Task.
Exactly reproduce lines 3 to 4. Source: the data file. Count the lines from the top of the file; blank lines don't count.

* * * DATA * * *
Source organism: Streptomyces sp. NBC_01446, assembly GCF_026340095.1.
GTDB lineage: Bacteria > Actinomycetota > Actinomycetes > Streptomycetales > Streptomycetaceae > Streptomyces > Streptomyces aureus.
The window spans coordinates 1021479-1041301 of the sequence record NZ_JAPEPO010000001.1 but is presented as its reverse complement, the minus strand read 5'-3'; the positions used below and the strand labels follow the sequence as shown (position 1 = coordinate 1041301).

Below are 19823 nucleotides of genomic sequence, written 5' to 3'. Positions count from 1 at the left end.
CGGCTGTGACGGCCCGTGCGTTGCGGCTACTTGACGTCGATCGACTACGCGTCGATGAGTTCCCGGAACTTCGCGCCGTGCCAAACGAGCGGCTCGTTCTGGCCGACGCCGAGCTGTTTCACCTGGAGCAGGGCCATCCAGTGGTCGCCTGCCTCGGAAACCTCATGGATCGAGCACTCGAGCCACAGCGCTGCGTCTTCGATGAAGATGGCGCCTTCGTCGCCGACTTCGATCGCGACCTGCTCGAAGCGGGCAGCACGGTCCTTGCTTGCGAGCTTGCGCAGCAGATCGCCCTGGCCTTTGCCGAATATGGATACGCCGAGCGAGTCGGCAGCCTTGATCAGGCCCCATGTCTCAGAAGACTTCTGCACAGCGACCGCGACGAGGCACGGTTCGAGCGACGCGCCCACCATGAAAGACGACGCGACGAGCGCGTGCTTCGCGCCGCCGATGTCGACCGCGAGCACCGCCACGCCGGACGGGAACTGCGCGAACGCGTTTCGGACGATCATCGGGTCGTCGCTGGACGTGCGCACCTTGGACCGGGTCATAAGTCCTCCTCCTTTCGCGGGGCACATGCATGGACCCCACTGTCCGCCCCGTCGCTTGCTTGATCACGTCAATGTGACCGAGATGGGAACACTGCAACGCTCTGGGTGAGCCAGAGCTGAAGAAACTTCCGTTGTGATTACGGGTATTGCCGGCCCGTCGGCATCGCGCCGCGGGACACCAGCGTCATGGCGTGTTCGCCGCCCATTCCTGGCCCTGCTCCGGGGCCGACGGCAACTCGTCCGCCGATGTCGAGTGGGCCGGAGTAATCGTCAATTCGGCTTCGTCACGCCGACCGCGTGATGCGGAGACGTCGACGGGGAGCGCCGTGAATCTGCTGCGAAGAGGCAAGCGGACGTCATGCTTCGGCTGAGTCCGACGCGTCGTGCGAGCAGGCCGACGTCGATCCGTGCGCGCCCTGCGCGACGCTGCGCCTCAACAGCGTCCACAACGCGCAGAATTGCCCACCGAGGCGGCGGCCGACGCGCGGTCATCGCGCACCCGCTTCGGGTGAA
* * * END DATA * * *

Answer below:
The window spans coordinates 1021479-1041301 of the sequence record NZ_JAPEPO010000001.1 but is presented as its reverse complement, the minus strand read 5'-3'; the positions used below and the strand labels follow the sequence as shown (position 1 = coordinate 1041301).

Below are 19823 nucleotides of genomic sequence, written 5' to 3'. Positions count from 1 at the left end.